Within a typical divorce proceeding, just a little over 10% of custody cases are decided during the mediating process.
But what happens when the child in question is still an embryo?
After being married for five years, Mr. Mimi Lee and Stephen Findley officially divorced in April. The only unsettled dispute between them, however, is the destiny of five frozen embryos that the couple had produced during their marriage.
After Lee learned that she had breast cancer, the San Francisco couple made the embryos to plan for their future family. Although Lee is cancer free, her treatment has left her infertile. The frozen embryos represent her only chance to have children that genetically belong to her.
Findley, however, suspects that Lee’s desires to keep the embryos are motivated by money. During the settlement of their assets, the embryos were brought up by Lee; Findley claims the manner in which she put a price tag on their unborn children made him ‘sick to his stomach’.
Findley also claims that the couple had never gone through with having children because of unsavory power dynamic between him and his ex-wife, and he feared having children with her.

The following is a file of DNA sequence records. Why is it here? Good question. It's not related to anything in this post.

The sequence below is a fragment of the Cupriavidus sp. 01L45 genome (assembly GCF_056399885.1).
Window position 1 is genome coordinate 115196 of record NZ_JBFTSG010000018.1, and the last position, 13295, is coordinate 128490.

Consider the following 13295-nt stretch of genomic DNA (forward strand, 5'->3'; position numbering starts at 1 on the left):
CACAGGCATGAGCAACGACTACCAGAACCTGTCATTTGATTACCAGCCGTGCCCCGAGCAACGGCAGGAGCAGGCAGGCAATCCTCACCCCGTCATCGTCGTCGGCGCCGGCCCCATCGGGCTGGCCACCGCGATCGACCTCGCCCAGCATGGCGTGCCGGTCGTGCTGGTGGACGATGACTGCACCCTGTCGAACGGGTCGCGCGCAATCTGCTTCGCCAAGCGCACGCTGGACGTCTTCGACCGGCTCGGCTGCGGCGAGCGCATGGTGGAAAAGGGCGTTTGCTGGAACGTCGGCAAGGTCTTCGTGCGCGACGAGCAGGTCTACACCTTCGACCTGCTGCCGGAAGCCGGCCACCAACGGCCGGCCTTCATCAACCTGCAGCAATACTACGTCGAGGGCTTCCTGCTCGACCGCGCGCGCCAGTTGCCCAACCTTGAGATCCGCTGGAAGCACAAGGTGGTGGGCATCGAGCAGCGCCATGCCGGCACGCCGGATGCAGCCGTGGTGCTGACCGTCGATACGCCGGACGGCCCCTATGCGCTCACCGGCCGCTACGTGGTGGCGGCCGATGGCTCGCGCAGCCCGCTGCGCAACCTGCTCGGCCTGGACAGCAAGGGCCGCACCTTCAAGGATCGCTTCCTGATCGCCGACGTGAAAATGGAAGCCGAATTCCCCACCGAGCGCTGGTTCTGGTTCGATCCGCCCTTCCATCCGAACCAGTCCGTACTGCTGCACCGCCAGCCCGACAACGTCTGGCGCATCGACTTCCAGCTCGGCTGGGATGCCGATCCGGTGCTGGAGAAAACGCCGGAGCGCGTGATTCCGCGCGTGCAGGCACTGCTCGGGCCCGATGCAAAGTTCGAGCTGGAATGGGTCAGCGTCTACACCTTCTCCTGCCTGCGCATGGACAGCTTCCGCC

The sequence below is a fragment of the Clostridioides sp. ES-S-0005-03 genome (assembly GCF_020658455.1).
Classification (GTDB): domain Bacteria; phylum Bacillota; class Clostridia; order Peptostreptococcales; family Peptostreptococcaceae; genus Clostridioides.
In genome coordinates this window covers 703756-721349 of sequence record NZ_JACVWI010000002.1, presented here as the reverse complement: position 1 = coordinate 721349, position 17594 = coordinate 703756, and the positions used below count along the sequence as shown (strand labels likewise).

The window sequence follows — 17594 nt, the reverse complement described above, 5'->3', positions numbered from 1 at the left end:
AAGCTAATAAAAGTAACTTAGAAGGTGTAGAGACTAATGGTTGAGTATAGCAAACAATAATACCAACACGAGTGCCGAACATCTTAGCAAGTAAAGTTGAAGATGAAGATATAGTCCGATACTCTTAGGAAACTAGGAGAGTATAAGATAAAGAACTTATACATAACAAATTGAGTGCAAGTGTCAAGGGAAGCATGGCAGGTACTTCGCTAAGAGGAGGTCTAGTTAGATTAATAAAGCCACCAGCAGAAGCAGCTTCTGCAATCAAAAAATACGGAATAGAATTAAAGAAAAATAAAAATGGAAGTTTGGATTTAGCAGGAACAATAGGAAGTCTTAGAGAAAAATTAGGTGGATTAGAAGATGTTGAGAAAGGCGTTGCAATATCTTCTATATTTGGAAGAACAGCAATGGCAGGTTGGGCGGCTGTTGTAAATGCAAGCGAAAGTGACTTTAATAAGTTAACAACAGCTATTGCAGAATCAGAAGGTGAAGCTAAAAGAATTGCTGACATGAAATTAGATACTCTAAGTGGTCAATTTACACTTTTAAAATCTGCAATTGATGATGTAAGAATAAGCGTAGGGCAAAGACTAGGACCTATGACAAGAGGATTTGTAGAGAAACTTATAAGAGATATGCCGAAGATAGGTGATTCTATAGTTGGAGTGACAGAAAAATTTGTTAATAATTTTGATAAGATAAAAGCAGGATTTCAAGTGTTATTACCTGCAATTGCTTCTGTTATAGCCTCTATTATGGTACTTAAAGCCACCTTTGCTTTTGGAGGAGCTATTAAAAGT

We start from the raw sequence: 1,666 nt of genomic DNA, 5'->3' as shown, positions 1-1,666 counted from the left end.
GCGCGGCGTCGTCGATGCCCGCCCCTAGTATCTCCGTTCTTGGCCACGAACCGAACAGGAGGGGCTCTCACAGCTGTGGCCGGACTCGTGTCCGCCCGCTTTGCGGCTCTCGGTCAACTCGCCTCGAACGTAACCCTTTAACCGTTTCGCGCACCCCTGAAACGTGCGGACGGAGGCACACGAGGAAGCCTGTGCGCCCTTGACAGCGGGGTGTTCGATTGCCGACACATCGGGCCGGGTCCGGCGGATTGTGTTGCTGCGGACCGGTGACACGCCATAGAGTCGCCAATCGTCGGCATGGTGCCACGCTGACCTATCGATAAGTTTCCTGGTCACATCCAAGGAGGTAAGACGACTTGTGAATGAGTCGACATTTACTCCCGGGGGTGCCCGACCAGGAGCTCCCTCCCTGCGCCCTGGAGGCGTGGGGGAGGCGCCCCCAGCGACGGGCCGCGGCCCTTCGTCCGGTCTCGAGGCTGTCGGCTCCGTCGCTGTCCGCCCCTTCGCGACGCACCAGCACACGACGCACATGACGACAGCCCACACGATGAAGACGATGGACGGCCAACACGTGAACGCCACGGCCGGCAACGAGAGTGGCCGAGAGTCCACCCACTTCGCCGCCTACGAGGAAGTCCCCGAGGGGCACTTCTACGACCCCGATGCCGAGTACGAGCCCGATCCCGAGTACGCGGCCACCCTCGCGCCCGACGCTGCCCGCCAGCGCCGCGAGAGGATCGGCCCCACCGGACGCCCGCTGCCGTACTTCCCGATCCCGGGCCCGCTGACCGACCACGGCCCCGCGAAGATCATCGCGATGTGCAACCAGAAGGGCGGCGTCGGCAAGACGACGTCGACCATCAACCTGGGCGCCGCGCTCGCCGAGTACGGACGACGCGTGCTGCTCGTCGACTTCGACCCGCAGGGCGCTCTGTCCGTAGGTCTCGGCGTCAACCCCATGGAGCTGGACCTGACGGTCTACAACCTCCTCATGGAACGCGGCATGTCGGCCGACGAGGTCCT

In 2013, Findley filed for a divorced, claiming his then-wife had ‘stepped all over’ him.
When the couples produced the embryos, Findley claimed that the two of them signed a form, agreeing to destroy them in the case of divorce. While Findley stated he wants to be a parent that provides for his child, he does not want to produce children with Lee outside of their marriage.
The judge has 90 days to deliberate and present his final verdict.
In past cases involving divorce and embryonic cells, the ruling has generally fallen in favor of the side opposing procreation.
The two noted exceptions, however, were cases that involved women who had cancer and were rendered infertile.